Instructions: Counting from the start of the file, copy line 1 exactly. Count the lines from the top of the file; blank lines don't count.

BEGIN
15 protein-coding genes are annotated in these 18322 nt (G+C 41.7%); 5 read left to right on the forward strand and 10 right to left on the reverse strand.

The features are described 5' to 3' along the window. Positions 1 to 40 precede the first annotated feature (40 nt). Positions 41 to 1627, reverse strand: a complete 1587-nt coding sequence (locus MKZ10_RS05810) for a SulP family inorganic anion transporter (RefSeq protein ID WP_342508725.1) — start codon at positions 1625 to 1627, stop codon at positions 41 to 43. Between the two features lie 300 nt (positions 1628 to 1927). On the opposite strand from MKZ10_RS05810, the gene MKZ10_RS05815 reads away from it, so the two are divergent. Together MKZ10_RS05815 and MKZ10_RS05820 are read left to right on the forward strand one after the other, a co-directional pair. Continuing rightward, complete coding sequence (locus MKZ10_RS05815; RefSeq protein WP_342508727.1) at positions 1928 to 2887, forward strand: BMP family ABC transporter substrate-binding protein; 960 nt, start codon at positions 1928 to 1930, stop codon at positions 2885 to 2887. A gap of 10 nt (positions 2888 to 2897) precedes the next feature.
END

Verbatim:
15 protein-coding genes are annotated in these 18322 nt (G+C 41.7%); 5 read left to right on the forward strand and 10 right to left on the reverse strand.